RIP, Album Alley

News broke yesterday that Tupelo’s oldest record store, Album Alley, is closing.

I can’t tell you how many albums I bought there… 15 years ago. I download all of my music purchases these days. In fact, I try to keep my music purchases to a budget: I’m an emusic.com subscriber, and I can usually buy several records for $15 or so once a month (compare that to at least $15-20 for one physical copy of the album in a store). I’m a big vinyl fan, but even then I have to be picky, too. I love shops with good used prices (ugh, that’s a blog post for another day). I don’t buy many new albums on vinyl, but if I do, I shop around first.

I mourned the loss of a good music store, because I’ve always loved the idea of discovering a music in a store: buying an album based on its awesome cover art, hearing a song you like over the store’s speakers, getting recommendations from store clerks. But there are so many cool ways to hear new music these days, from podcasts to Daytrotter, from Facebook to Tumblr. Radio and TV only play so much, but there’s so much more music to discover online. As much as I love a record store, I don’t frequent them as often as I’d like. It’s so much easier to hear a song I like online, go find it and purchase it and, bam, it’s mine. It’s also usually cheaper, and these days I need to do as much penny-saving as possible.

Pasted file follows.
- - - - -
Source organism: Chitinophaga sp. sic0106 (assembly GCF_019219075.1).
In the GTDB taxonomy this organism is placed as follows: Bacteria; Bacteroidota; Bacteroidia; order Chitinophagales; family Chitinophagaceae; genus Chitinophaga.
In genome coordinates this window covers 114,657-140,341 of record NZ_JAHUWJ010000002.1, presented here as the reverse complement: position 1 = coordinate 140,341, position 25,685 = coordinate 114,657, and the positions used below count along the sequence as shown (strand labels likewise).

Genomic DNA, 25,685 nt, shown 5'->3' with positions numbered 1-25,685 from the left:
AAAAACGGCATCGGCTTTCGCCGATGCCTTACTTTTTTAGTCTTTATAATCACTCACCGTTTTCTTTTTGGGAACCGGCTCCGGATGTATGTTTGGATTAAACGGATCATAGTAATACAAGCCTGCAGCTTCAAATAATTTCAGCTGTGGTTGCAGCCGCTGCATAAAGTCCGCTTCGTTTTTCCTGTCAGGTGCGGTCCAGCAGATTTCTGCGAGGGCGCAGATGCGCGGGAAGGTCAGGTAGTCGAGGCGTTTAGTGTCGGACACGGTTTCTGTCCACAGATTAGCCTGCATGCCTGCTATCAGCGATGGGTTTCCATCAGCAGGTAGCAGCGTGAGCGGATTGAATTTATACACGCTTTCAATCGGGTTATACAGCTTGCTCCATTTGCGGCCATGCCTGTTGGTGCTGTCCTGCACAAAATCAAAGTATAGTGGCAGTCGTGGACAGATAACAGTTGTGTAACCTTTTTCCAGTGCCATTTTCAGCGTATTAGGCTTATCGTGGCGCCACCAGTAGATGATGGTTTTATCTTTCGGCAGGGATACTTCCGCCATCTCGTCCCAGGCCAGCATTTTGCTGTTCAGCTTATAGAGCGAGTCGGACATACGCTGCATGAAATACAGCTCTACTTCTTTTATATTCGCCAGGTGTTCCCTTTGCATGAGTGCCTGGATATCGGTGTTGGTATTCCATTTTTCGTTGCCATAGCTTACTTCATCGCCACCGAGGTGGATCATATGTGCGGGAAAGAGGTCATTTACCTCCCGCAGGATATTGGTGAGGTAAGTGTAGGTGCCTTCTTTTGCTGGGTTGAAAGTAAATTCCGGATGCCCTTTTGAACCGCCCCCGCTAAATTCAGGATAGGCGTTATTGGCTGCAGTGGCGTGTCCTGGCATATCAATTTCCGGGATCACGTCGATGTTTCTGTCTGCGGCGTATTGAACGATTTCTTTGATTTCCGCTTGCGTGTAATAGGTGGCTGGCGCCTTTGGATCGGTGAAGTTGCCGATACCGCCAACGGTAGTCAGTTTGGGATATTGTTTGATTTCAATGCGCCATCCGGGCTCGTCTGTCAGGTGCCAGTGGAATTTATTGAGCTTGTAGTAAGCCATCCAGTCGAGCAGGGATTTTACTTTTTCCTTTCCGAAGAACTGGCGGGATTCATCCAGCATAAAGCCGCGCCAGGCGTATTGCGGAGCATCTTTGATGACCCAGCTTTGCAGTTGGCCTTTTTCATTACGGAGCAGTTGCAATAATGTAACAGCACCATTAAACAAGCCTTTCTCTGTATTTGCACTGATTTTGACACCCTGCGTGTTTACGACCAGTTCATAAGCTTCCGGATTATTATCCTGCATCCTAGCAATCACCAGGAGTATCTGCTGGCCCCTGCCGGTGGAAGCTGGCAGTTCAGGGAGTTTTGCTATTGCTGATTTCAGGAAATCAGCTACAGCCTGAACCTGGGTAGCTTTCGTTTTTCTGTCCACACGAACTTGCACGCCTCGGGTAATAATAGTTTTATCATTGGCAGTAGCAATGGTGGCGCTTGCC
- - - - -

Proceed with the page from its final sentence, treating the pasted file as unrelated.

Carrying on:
Music podcasts have introduced me to so many good bands. My favorites include KEXP’s Song of the Day and Music that Matters podcasts, and of course NPR’s All Songs Considered is terrific. Soundcheck by WNYC doesn’t just introduce you to new music but also looks at trends and issues in music today.

Then again, the last time I bought an album in Album Alley was about two years ago when my favorite band released its new album. I had to have a physical copy. I told Barbara that, and she even opened it for me there in the store so I could listen to it as soon as I got back into my car.

You can’t get that online, and it’s priceless.

Thanks for the memories, Album Alley.

Talk back: how do you buy music, and from where? How do you discover new bands?